Tutorials

# Overview

Authors
Florian Wagner
Carsten Rücker
Thomas Günther
Andrea Balza

pyGIMLi is an open-source library for modeling and inversion in geophysics. This tutorial is particularly suited for new users but adds up to last-years tutorial on Transform 2021 with the following subjects:

• Create a subsurface geometry and explore the pyGIMLi meshtools
• Simulate the stationary 2D heat equation
• Simulate synthetic crosshole traveltime measurements
• Invert seismic traveltime and field ERT data
• Show how to build inversions with own forward operators (e.g., from other packages)

This years tutorial will demonstrate some basic pyGIMLi classes (DataContainer, Mesh, different kinds of supported matrices) but also some topics that might be of interest for the experienced users:

• geostatistical regularization vs. classical smoothness types
• region-specific behaviour
• different kinds of joint inversion
• incorporation of prior knowledge
• overview of other packages in the pyGIMLi ecosystem (BERT, COMET, custEM)
• induced polarization modelling and spectrally constrained inversion

## #Instructors

1. RWTH Aachen University, Applied Geophysics and Geothermal Energy, Aachen, Germany
2. Berlin University of Technology, Department of Applied Geophysics, Berlin, Germany
3. Leibniz Institute for Applied Geophysics, Hannover, Germany

Info

When

Tuesday, April 26 • 17:00 - 19:00 UTC (starts at 08.00 a.m. CET)

Slack (Q&A)

Live Stream

pyGIMLi documentation

https://www.pygimli.org/documentation.html

## #BEFORE THE TUTORIAL

Make sure you've done these things before the tutorial on Monday:

1. Sign up for the Software Underground Slack
2. Join the channel #t21-mon-pygimli channel. This is where all communication will happen and where we will answer any question about installation and the tutorial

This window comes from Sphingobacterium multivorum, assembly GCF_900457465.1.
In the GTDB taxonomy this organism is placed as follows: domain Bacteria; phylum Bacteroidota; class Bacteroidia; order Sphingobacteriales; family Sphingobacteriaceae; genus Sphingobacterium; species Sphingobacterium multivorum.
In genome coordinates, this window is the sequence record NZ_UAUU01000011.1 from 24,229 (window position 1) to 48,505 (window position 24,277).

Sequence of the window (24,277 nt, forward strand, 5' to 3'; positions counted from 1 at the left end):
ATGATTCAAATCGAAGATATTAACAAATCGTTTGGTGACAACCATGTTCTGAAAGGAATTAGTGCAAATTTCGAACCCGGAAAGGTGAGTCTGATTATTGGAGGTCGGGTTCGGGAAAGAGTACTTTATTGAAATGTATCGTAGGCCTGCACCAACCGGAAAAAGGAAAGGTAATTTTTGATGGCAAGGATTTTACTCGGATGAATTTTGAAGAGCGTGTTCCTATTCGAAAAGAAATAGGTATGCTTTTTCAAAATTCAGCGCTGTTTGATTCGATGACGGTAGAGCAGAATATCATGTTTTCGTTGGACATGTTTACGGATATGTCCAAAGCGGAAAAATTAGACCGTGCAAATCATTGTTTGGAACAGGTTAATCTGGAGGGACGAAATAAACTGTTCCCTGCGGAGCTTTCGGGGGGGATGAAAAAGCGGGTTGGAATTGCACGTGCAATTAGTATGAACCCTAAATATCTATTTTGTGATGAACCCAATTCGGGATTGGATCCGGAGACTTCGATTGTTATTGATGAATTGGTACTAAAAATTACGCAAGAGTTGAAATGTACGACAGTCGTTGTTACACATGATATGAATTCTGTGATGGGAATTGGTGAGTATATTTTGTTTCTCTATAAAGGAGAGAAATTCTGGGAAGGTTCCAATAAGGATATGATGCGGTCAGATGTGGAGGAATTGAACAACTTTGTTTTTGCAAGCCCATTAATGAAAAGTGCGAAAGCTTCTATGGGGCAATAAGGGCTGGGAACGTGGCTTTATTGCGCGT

3. Install the pyGIMLi conda environment as described below.

## #Setup instructions

To start the tutorial setup, please follow the next steps:

### #Step 1: Prerequisites

There are a few things you'll need to follow the tutorial:

1. A working Python installation (Anaconda or Miniconda). For details on how to install Anaconda, we refer to: https://docs.anaconda.com/anaconda/install/
2. A modern web browser that works with JupyterLab or Jupyter Notebook (Internet explorer will not work)
3. Intermediate experience in Python programming (Python, numpy, matplotlib, jupyter)
4. Background on geophysical modeling and inversion

### #Step 2: Download material for the tutorial

• Windows: Download the course material and unzip it a folder of your choice.
• Mac/Linux: You can do the same as above, or alternatively open a terminal, navigate to a folder of your choice, and execute git clone https://github.com/gimli-org/transform2021.

### #Step 3: Install the tutorial environment

1. Open a terminal (Linux & Mac) or the Anaconda Powershell Prompt (Windows). Navigate to the folder from step 2 (using the cd command) and type:
conda env create
1. Activate the environment in the terminal by typing:
conda activate pg-transform2022
1. To test if everything works correctly you can do the following:
python -c "import pygimli; pygimli.test(show=False, onlydoctests=True)"

If none of these commands gives an error, then your installation is working fine. If you get any errors, please let us know on Slack at #t21-mon-pygimli.

### #Step 4: Start JupyterLab

1. Windows users: Make sure you set a default browser that is not Internet Explorer.
2. Activate the conda environment: conda activate pg-transform
3. Start JupyterLab: jupyter lab
4. Jupyter should open in your default web browser. We'll start from here in the tutorial and create a new notebook together.